Once back to the truck the children were feeling cold and they stripped out of  their wet clothes.  We turned on the engine and heater and  essentially transformed the truck into a sauna.  It took about a half hour to load the equipment into the dog trailer and the dogs into their dog boxes and to be on our way,  just as raindrops appeared on the windshield.

 

Pat’s Point Thanksgiving 2018

Pat’s Point Thanksgiving….2018

 

At the put-in there was no question that we should wear rain gear,  the forecast had been for “overcast with some rain” and  I guess it was right, for a fine mist was looking more and more like real rain.  Looking east down the expanse of Bowron Lake, there was a clear line on the mountains, marking the elevation where precipitation was falling as snow.

 

We were the last to put in for the annual Thanksgiving rendezvous at Pat’s Point, it was 9:30 a.m. If all went well, we knew that the trip out to Spectacle Lakes would take just under 4 hours. We had earlier made the journey in mid-June along with two other couples and were familiar with the route and just what to expect.  We were anticipating meeting  up with about 11 other folks, who during the week had been making their way to Pat’s Point via various routes and at various times.  Most had left yesterday (Saturday), one person had left on Thursday and was going to paddle the whole Bowron Lake Circuit.  The plans were to sit down together for turkey dinner tonight at 5:00 p.m. precisely.

 

Almost alone,  smoke was rising from the chimneys of two or three of the cabins that line the first part of Bowron Lake’s southern shore,  we were staying close  just to be safe.  Three canoes came into focus heading for the take-out and hugging the northern shore, we learned later that they had spent the night in the old Pavich cabin on the Bowron River.

 

On entering the Upper Bowron River we were surprised by the number of waterfowl.  When I had paddled this way in May as part of  the annual Bro’s on Bowron trip I was alarmed by the complete lack of most ducks and geese, but they were there today.  The geese were rafting up in the Bowron Slough, probably in family groupings and getting ready to migrate south.  We saw quite a few mallards which we hadn’t  seen at all in May.  The highlight was three Trumpeter Swans, but no doubt they were planning on spending the winter, possibly at nearby Swan Lake.  As we paddled the meandering Upper Bowron River, I was thinking that just three weeks earlier Sockeye Salmon were making their way up to the headwaters of this very stream, to lay their eggs and to die, completing both their life cycle and the longest Sockeye migratory journey in North America.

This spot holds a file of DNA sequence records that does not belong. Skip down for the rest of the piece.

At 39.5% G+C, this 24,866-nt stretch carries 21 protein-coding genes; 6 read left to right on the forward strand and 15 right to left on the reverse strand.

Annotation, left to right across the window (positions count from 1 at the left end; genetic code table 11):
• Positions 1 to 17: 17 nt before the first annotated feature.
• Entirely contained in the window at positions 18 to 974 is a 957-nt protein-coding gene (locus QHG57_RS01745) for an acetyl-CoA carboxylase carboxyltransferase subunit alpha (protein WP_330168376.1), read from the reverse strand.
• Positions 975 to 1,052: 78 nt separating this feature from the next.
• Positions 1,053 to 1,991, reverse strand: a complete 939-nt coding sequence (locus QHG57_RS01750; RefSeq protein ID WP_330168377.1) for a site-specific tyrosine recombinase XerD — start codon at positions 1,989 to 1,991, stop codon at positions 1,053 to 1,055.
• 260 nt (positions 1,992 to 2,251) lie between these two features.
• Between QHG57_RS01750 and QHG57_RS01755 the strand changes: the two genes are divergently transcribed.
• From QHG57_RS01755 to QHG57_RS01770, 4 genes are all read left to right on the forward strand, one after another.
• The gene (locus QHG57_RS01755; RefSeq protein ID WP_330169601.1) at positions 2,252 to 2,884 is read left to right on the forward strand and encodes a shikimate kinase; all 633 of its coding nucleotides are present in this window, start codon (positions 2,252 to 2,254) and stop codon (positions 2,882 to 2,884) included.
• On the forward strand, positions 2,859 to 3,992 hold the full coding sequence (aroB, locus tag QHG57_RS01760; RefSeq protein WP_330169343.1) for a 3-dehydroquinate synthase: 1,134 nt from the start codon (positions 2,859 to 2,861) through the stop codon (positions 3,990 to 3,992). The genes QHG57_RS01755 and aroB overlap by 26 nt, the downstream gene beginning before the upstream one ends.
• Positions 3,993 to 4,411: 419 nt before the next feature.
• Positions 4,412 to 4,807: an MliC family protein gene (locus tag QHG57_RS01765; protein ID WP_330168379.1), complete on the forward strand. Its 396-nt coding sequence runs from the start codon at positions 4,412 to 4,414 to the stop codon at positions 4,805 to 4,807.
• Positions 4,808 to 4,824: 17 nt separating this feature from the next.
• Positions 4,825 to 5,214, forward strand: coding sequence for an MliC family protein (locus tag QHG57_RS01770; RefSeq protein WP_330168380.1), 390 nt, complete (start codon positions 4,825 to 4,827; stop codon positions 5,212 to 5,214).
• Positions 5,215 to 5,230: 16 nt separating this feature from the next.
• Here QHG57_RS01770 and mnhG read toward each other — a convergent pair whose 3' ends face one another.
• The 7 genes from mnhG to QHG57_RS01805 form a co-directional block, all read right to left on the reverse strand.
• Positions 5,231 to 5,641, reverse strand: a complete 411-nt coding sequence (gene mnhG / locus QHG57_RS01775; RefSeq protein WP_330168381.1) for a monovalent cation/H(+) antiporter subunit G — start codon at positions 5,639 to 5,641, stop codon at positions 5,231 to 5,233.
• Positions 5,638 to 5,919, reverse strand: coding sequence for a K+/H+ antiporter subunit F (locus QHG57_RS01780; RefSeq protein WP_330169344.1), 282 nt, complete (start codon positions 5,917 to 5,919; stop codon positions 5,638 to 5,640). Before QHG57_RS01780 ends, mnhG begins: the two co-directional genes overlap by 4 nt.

When I had paddled the Chain in May, the water level was the highest that I had ever seen.  I felt then that this was the reason that the ducks and geese were avoiding this place, that they weren’t ready to build their nests, only to have them flooded and destroyed.  Now the water level was quite low, quite a contrast.  Still, we were able to find the deeper channels and made good progress without getting grounded.

 

I love paddling, it’s something about the resistance as I pull the paddle through the water.  I am always amazed that a slight twist of the wrist, a sweeping stroke or a pry can completely and almost instantly alter the direction in which we are paddling.  I love the hypnotic, relaxing quality of the cadence, starting with arms and then back and shoulders and soon the whole body.  The start of each stroke is an opportunity for yet another unique experience, sometimes dictated by the wind or a bend in the river, but most often simply an attempt to make the perfect  splash-free silent entry followed by the powerful pull to the hip with the slight correction if needed and then the feathered aerodynamic return for yet another knife sharp entry.  The bow paddler sets the cadence, in our case about 40 strokes a minute.  My wife and I have paddled thousands of kilometres together and when all goes well, it is very special.

 

I guess you could call it typical fall weather, it certainly looked like late fall.  We were past the bright orange and yellow backdrop of  changing leaves, they were now almost all on the ground. The sun was not able to make it through the clouds so it was ‘grey’, but still relatively warm.  The light rain came and went, I was glad  to be wearing rain gear, especially  my warm rubber boots with the felt liners.  Let it rain if it wants to, I’m ready for it.